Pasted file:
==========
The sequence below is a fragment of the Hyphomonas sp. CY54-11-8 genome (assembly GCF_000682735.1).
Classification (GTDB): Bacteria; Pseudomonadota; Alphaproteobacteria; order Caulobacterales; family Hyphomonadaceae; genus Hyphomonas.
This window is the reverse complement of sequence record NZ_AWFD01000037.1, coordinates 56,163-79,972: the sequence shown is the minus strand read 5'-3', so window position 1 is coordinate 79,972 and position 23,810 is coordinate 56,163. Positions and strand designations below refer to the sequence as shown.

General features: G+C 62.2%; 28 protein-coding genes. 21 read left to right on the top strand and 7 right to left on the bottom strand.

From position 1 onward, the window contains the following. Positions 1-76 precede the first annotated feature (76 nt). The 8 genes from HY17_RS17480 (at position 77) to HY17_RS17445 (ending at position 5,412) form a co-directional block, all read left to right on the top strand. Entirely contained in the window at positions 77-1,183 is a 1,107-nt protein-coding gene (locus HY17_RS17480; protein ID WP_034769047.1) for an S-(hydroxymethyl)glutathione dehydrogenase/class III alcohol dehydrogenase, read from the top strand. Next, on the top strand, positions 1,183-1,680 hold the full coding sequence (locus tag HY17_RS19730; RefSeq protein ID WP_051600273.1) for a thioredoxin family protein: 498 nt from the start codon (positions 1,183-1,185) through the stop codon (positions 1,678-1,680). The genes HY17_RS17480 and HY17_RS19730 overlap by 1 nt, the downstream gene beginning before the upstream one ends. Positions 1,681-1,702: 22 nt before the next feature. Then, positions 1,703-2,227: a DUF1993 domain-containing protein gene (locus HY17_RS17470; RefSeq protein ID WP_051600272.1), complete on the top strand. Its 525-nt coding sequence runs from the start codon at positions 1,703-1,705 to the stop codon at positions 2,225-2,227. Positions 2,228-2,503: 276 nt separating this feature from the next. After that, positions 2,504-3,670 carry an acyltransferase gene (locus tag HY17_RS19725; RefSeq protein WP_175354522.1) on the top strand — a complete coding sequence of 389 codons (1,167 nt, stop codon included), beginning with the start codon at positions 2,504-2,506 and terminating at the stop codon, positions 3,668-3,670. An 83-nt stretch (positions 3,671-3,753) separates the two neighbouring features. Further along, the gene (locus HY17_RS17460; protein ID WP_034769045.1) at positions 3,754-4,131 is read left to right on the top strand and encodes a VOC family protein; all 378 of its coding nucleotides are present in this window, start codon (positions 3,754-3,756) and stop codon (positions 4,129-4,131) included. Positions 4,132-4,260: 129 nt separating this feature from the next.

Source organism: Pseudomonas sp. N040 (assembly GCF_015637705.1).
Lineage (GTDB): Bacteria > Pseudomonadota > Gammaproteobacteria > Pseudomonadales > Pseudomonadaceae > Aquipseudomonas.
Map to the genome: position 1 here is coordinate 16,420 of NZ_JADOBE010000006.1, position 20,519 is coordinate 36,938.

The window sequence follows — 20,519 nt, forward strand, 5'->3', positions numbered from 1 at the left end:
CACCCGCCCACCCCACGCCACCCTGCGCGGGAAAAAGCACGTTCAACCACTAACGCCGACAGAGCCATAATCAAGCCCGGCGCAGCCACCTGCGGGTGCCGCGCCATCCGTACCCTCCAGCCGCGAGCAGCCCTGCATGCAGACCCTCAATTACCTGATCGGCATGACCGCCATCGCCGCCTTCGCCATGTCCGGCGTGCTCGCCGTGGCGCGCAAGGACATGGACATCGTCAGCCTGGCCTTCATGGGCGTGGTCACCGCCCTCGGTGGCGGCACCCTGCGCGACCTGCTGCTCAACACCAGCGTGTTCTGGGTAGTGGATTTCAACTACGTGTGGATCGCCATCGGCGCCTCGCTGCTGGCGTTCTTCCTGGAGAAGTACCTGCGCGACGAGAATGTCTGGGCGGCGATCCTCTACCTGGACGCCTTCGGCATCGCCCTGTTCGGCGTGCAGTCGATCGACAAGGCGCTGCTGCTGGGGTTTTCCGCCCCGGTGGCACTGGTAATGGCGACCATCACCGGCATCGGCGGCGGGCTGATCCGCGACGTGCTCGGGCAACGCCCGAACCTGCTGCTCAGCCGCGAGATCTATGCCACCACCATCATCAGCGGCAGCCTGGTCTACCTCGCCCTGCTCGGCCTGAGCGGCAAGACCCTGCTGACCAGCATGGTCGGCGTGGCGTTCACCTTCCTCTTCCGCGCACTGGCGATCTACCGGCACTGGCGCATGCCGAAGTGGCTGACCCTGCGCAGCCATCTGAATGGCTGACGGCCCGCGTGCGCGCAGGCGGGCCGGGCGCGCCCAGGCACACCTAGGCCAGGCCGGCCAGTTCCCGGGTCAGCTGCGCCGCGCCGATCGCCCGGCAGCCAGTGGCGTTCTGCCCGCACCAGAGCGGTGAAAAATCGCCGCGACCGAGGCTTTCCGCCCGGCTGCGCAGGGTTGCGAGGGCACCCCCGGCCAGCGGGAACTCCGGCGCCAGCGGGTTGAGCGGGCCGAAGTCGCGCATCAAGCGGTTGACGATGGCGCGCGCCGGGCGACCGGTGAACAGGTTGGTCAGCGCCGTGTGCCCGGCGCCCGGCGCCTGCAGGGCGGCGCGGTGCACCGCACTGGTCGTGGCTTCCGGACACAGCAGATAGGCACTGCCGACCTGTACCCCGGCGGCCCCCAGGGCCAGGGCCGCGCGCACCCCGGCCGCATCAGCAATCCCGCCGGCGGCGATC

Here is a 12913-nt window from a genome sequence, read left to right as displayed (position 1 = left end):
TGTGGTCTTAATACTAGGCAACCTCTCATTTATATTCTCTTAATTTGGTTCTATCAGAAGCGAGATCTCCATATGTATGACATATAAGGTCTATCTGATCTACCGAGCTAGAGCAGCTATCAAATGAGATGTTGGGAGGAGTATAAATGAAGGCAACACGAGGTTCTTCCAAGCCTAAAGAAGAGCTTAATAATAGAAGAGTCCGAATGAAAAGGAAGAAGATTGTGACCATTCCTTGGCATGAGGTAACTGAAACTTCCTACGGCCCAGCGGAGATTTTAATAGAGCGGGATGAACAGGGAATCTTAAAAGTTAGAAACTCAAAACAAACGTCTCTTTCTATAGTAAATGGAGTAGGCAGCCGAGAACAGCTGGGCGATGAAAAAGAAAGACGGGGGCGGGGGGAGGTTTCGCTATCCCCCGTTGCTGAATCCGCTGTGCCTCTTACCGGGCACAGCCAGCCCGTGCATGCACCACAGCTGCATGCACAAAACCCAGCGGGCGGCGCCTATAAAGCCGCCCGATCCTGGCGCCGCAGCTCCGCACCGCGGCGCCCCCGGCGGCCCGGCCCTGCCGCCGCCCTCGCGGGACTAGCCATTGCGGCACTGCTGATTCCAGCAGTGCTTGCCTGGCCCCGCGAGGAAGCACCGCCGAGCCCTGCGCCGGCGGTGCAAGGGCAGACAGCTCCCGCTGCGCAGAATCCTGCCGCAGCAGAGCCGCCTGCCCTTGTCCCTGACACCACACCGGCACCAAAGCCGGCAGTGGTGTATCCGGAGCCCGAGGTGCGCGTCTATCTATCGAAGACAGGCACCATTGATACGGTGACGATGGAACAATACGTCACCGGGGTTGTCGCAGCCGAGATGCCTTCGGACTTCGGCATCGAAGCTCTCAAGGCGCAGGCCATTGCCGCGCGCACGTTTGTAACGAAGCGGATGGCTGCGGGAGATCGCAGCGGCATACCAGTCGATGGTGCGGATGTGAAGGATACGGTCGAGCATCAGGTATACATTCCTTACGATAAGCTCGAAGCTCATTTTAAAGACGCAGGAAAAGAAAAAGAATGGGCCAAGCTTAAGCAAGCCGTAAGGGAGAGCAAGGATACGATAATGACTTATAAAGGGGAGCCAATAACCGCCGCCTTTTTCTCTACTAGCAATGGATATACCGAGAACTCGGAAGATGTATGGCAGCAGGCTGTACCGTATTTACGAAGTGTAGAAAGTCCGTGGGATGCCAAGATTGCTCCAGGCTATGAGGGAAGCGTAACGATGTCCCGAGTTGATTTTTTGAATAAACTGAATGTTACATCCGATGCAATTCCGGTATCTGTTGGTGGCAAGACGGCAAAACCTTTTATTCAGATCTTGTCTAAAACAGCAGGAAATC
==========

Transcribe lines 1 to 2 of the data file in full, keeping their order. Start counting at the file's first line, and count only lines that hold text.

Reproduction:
The sequence below is a fragment of the Hyphomonas sp. CY54-11-8 genome (assembly GCF_000682735.1).
Classification (GTDB): Bacteria; Pseudomonadota; Alphaproteobacteria; order Caulobacterales; family Hyphomonadaceae; genus Hyphomonas.